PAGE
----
Center forLanguage Acquisition

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Social networks, target language interaction, and second language acquisition during the year abroad: A longitudinal study​
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Social networks, target language interaction, and second language acquisition during the year abroad: A longitudinal study​


  • Rosamond Mitchell (Principal Investigator, Southampton)
  • Laurence Richard (Southampton)
  • Patricia Romero de Mills (Southampton)
  • Nicole Tracy-Ventura (South Florida)
  • Kevin McManus

Funding Agency: Economic and Social Research Council

Funding Award Amount: £418,790

Project Duration: 2011-2013

Project Description:

Residence abroad is a significant dimension of contemporary higher education, and most students experience linguistic, personal and professional benefits. However students make varied progress in languages, and the causes of this variation are not well understood.

The specific aims of the LANGSNAP project were to document the development of advanced level students’ knowledge and use of L2 French or L2 Spanish over a 21-month period including a 9-month stay abroad, and to make the resulting learner corpora available freely to the international research community. In addition the LANGSNAP team set out to investigate:

  • The longitudinal acquisition of French and Spanish during residence abroad;
  • learners’ evolving social networks while abroad;
  • factors influencing type and amount of language engagement abroad;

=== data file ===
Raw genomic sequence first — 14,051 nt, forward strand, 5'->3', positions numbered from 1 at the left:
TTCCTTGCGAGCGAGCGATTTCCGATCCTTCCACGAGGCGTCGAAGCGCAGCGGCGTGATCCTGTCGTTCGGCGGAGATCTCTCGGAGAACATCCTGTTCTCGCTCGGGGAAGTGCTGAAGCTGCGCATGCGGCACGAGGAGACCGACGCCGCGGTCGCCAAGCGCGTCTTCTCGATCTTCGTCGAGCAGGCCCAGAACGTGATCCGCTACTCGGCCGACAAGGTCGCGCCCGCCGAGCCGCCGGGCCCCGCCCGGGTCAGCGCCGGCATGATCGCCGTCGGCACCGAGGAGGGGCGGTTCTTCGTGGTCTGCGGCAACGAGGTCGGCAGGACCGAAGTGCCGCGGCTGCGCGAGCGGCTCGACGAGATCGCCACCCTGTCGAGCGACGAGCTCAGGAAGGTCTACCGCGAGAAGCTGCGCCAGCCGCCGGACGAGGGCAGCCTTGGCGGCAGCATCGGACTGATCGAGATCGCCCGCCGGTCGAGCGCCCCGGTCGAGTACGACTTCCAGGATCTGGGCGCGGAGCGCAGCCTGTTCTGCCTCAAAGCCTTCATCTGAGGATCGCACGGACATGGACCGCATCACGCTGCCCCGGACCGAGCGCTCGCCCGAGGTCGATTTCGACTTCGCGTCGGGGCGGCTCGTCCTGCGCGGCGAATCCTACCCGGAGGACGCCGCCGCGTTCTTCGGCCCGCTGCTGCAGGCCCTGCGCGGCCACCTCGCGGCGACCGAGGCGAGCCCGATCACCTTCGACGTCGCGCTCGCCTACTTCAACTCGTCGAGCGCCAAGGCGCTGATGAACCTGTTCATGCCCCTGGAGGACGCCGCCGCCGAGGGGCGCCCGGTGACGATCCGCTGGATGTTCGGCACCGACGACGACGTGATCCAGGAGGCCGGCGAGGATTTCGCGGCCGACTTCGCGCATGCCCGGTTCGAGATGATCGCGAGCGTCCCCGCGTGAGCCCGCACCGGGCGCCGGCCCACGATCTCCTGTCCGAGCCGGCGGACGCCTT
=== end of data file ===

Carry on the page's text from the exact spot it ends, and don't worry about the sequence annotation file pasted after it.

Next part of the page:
• the kinds of learning opportunities afforded by target language interaction in a year abroad context;
  • the relationships between social networking, social interaction and language learning.

The project tracked 56 university students of languages spending the third year of their 4-year degree programme in France, Spain or Mexico. Some attended university, while others taught English, or undertook workplace internships. So as to document participants’ learning of French and Spanish before, during and after the stay abroad, plus their language use patterns and evolving social networks, a specially developed suite of language tasks, questionnaires and interviews was administered on 6 occasions, here called Pre-Test; Visits 1, 2 and 3; and Post-Tests 1 and 2. Ten native speakers of French and Spanish also completed the full range of language tasks for comparative purposes.

The project found that all participants accessed rich target language input while abroad, and their language skills developed well in general, though with some (expected) variation between individuals. Their personal confidence and problem solving skills also increased. However, despite making academic and professional connections, many did not make close local friends, especially when living with other international students. The pervasiveness of English in international higher education was evident, with all students leading bilingual lives to varying degrees, and sometimes struggling to speak French or Spanish rather than English. The easy availability of virtual media meant frequent contact with home social networks, so that any straightforward home/abroad distinction was outdated. Ongoing LANGSNAP research is showing how these social factors influenced the language learning of individuals in complex ways.